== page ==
5 questions with…USG President, civil engineer James Hale

Hey students: James Hale wants to hear from you. As president of the Undergraduate Student Government, Hale is organizing the upcoming State of the University Address, during which President Barbara R. Snyder will reflect on the past year, share plans for the future and answer questions from students.

So to ensure his constituents’ voices are heard, Hale instated a new initiative this year: an online forum to which students could post questions for President Snyder to answer during her remarks. Questions posed on the forum ranged from housing to academic concerns—topics that weigh heavy on the minds of students.

Though the forum is now closed, Hale still encourages students to get their questions answered by attending the address, to be held Oct. 30 at 6:30 p.m. in Strosacker Auditorium, and asking their questions directly to President Snyder.

Beyond noting students’ concerns at the State of the University Address, Hale wants to hear from undergraduate students personally, to find out how he can help improve campus.

Already, Hale has created opportunities for students: As a first-year student, he co-founded the Student Golfers’ Association on campus and, through USG, he has initiated projects such as upgrades to athletic equipment and facilities, evaluating the prospect of becoming a smoke free campus, and creating a borrowable projectors program in the area offices.

Plus, he’s helping change the Cleveland community; for his senior capstone project, the civil engineering major is designing a bridge along the Cleveland Metroparks’ towpath.

When he’s not busy thinking of ways to improve Case Western Reserve, Hale can be found spending time with his brothers of Beta Theta Pi, going skiing or golfing, or playing the ukulele. (He’s even got his own personalized ukulele that his high school friends wrote words of wisdom on—“kind of like a yearbook, but 10 times better,” he said.)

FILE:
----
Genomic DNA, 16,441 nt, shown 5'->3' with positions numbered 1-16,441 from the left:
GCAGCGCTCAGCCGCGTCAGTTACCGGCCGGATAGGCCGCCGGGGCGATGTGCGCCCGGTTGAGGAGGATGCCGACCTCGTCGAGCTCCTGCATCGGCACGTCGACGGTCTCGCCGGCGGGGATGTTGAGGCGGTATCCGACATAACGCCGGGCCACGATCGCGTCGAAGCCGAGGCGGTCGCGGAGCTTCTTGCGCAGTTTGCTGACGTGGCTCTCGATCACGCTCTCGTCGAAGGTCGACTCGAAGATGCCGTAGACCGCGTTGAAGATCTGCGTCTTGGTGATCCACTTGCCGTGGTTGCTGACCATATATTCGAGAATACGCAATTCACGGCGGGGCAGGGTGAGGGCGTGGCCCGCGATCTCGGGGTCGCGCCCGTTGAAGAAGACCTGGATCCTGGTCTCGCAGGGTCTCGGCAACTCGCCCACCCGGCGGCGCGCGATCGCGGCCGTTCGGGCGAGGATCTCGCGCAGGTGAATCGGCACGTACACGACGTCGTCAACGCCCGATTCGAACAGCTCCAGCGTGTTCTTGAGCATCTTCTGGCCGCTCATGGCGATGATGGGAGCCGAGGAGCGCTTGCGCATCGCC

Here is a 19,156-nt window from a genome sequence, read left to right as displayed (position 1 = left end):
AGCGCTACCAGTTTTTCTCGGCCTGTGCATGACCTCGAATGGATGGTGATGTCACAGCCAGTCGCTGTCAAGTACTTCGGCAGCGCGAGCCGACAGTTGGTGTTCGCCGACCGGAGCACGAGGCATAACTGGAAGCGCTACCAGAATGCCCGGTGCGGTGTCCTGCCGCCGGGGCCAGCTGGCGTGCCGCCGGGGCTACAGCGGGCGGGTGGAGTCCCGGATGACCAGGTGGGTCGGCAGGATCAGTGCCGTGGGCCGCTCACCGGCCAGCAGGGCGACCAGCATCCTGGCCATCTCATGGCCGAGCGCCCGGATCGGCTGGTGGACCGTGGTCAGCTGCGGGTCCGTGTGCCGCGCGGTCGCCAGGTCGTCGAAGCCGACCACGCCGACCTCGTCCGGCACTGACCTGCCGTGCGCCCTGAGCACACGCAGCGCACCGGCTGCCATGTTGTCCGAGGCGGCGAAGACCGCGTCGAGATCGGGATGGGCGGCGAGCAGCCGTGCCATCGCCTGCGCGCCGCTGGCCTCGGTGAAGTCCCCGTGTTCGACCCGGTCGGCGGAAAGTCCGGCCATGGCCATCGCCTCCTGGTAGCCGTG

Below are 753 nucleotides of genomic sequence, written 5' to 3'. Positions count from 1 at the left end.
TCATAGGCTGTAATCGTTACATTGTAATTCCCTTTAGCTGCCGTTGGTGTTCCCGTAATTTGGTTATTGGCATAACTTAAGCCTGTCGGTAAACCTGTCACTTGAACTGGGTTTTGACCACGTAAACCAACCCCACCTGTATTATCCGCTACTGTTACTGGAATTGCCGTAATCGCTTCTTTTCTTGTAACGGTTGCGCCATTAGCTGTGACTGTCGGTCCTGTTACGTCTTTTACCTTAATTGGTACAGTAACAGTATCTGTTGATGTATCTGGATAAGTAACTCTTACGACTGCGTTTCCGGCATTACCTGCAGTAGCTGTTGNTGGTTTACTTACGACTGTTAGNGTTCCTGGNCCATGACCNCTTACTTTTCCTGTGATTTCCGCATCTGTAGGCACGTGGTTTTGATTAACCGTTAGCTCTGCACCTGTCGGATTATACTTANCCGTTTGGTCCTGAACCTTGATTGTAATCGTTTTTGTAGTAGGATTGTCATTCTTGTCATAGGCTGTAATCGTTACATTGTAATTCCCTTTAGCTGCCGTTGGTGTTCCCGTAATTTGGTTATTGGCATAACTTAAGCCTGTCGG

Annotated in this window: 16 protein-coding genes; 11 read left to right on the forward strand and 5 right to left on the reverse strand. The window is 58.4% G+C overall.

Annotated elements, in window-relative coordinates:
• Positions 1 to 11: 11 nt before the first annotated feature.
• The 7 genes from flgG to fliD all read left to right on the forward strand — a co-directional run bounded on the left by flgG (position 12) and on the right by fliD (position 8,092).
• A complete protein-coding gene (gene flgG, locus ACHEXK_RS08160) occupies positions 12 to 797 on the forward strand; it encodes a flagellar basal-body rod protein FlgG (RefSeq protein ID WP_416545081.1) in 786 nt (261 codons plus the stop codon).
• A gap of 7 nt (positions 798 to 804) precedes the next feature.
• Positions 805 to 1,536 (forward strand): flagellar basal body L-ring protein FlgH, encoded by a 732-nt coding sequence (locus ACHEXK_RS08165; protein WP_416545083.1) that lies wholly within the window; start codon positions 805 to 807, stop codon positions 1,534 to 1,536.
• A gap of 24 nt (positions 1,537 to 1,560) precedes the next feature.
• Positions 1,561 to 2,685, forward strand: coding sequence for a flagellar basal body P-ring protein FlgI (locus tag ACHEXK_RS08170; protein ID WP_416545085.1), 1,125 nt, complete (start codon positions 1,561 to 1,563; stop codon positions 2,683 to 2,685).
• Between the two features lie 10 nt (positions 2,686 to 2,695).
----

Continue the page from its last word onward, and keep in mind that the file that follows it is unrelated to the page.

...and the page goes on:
So what more is there to know about the Denver native? Quite a bit, actually. Read on and find out more.

1. What are you reading—and how are you reading it (print vs. digital)?
For the past couple of weeks I’ve been reading newspapers, mostly the business section, in preparation for interviews. Whenever I get a free hour or two, though, I chip away at 1Q84 by Haruki Murakami on my tablet. Carrying around a slim computer screen is definitely a lot easier than a bag full of books.

2. What can’t you live without?
Music! Somehow music permeates just about everything. It can be my “cup of coffee” and give me a boost to make it through a long homework session, be the soundtrack to the book I’m reading, be a great way to spend a Friday night, or even be a way to measure driving distance (Denver is about 15 albums away).

3. What’s your favorite spot on campus?
The SAGES Café, by far, for three reasons: I much prefer chatting over coffee to meeting in an office, the windows make it feel like you are sitting outside (being from Denver I practically grew up outside), and with the fishbowl, a coffee shop, and the writing center all in one place, there are great opportunities for people watching.

4. What’s the best advice you’ve ever received?
The best advice (of recent memory) I’ve gotten came in the form of permission. My first-year adviser, Dr. [Barbara Burgess-] Van Aken, let me know that it was OK to explore majors and classes when I came to her with uncertainties about pursuing aerospace engineering. I took her “permission” and ran with it—spending a semester as a psychology major, a couple as an undeclared engineer, and, ultimately, finding civil engineering.

Her advice extends beyond classes. Through exploring career options outside of my major, I have found a new path into the real world that will be even more fulfilling than the path I was pursuing a year ago.

5. What’s your favorite thing about Case Western Reserve University?
The people. It may be cliché, but I can’t imagine a senior year at any other university in which I would have as many friends spanning different classes, staff, professors, the administration and into the community. I owe a lot to the relationships I’ve been able to cultivate while being on campus and look forward to staying connected after graduating.